Banking in America

Thinking about America's banks:

(This is further thought about this article: "Obama & Co. Invests Our Money in CitiGroup.")

With all of this talk about CitiGroup, Bank of America, Wells Fargo, and the like so pervasive in the news, I want you to think about this:

Start focusing on the GOOD banks and GOOD bankers for now. Then later go back and punish the bad ones.

Lets go back to 1970 shall we: A really good bank could only get so big. For one thing they couldn't cross state lines. So, to be a really good bank they had superior customer service, and because they were restricted geographically they had superior balance sheets. They were also hampered by the basic law of talent, "only 10% of any one group are really great managers." Next they were physically hampered because a good manger could only get so much done in a day.

The game changer: Technology. Technology allowed a good manager to manage more assets and also manage assets remotely. But, they still had their superior customer service in the lobby.

By 1990 the management at banks like NationsBank, Wells Fargo, Bank of America, Washington Mutual (a thrift), Bank of the West, US Bancorp, etc. thought that they could replicate what good banks were doing in a smaller geographic area all over the country.

Problem was, as they bought out the good managers in each state, the good managers eventually "retired" and took the buyout money and started another small bank, or bought into one, or really did retire.

A good group of managers back at corporate headquarters can only manage so many people, and if half of the original 10% of the talent matrix in each state quit (or heaven forbid, all 10%), then the game changed.

The corporate office only had one option left, technology. They shifted good banking from the lobby to the top of towers where they sifted through computer screens looking for an edge. The really good banks had four things; good technology, good management in the lobby, good management in the board room, and good analysis of the other three.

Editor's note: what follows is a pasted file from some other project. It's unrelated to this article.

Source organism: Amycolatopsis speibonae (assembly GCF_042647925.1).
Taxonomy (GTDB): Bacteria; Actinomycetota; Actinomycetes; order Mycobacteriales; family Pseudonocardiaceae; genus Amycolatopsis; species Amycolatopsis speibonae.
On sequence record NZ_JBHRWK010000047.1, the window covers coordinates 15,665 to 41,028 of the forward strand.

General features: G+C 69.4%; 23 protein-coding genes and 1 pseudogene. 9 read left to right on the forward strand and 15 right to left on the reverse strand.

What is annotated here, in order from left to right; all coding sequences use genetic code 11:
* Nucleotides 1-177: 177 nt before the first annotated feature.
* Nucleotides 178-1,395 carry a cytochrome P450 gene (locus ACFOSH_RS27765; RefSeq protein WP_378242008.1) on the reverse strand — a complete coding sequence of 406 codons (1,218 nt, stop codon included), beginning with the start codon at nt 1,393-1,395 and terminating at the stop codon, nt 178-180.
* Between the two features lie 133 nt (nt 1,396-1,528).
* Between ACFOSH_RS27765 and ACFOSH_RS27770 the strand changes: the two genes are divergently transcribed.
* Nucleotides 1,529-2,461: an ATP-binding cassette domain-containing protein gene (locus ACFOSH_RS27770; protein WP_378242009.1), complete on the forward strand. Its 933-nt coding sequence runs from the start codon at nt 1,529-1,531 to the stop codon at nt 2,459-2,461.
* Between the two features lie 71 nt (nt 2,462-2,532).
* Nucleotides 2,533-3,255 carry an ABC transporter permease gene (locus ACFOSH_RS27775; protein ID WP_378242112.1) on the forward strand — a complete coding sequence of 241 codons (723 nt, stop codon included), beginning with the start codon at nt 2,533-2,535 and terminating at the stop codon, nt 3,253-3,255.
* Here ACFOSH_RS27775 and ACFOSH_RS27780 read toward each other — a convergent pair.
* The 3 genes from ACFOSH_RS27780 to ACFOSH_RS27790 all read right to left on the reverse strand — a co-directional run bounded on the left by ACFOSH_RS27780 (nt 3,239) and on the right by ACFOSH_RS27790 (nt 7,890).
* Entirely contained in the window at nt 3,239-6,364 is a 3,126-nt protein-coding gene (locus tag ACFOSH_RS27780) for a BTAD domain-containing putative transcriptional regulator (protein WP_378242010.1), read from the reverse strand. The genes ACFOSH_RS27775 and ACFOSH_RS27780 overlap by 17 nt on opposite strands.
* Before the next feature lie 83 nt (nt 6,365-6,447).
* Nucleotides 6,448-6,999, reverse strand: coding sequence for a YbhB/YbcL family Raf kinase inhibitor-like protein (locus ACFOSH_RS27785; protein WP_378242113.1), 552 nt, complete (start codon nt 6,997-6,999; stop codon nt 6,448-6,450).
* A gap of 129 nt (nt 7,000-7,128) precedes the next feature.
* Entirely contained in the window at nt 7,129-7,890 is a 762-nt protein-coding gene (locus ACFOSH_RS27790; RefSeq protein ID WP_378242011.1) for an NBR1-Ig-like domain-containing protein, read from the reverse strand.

But, now the ability to have good managers in the lobby was gone. (One leg of a four legged stool.) The good managers that were left in the ivory towers knew that they were good bankers back in the day. But, they were so full of themselves and their self confidence, that the hadn't realized that the game had changed and one key component (maybe the one most crucial) was now gone: The GOOD managers in the local lobbies.

This has happened with a lot of consolidation roll ups. (Know the story of Miller Industries for one example?) The investment bankers find a good management team, and come calling on you. They fill your head with what 'geniuses you guys are.' They sing a song about how you 'have done so much, and you can bottle that and roll it out across the land.'

They were right of course, you were a good banker. But they were also trying to make money off of merger and acquisition fees, and/or IPO fees, or the game of growing earnings geographically, or the game of growing earnings by consolidation. But, those things are short term ideas. They only last so long. You were great an managing a 50 branch bank in one state. But, they wanted you to manage 500, or 5000 branches.

But after the buyouts, the other good bankers walked away and now you had to play narrower and narrower spreads on a larger and larger pile of cash. The Wal-Mart approach: VOLUME fixes everything. Or, the AT&T business model, you only make a dime on every transaction, but you have a huge amount of transactions. Problem is a $500,000 loan is not a t-shirt made in China nor is it a phone call. Applying the volume matrix to banking ignores the risk to the individual pieces of the pie. Do you think Wal-Mart would work if they financed that T-shirt for 30-years?

So now the good "lobbyeers" have gone, there aren't enough good managers to watch the berries in the pie. The pie is so large that nobody can watch it all. Nor do they notice that some of the berries put in the pie had turned and were spoiled. So you had rotten berries next to the good ones.

I have moved twice in the last 10-years. How I picked my bank each time? I picked the smallest bank in that market that was publicly traded. 1) Smallest for the "good lobby" model. 2) The extra scrutiny that being public brought. 3) The ability for me to scrutinize their quarterly's myself. 4) I also picked a bank that was primarily a bank focused on small businesses, but also had consumer accounts. And, 5) Easily invest in them if I chose to do so.

Bottom line: Not enough good bankers to manage the lobby of the local branches. Focus on the small banks. Superior M&A, IPO, LBO, etc., talents should not be co-mingled with retail outlets nationwide. This would be like your local family physician being bought out by a group of top flight laboratory researchers.

I'll leave you with a jingle:

"Let's all go out to the lobby,....."

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